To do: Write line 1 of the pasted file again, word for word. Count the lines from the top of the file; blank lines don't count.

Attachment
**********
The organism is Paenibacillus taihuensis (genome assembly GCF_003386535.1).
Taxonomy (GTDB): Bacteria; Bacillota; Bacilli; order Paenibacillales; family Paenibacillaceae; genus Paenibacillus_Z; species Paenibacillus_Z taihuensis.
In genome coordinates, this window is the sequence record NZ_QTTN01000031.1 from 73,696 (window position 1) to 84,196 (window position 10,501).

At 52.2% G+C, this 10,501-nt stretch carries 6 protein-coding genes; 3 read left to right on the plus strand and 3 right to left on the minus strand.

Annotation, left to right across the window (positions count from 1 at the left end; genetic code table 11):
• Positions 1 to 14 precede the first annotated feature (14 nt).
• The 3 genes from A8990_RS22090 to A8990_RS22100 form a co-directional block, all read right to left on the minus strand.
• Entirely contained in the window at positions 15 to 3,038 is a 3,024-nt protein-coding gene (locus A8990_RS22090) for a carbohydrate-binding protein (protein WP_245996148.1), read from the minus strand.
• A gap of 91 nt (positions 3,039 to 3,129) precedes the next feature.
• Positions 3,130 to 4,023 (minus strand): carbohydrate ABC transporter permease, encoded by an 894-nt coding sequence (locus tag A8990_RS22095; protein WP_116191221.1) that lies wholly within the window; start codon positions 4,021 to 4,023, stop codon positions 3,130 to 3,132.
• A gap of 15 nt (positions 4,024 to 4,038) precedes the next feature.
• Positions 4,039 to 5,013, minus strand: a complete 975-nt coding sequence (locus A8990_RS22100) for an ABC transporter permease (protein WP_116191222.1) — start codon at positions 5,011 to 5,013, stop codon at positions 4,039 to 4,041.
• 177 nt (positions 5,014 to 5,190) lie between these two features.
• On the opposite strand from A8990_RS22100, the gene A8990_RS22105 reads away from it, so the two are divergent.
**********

The organism is Paenibacillus taihuensis (genome assembly GCF_003386535.1).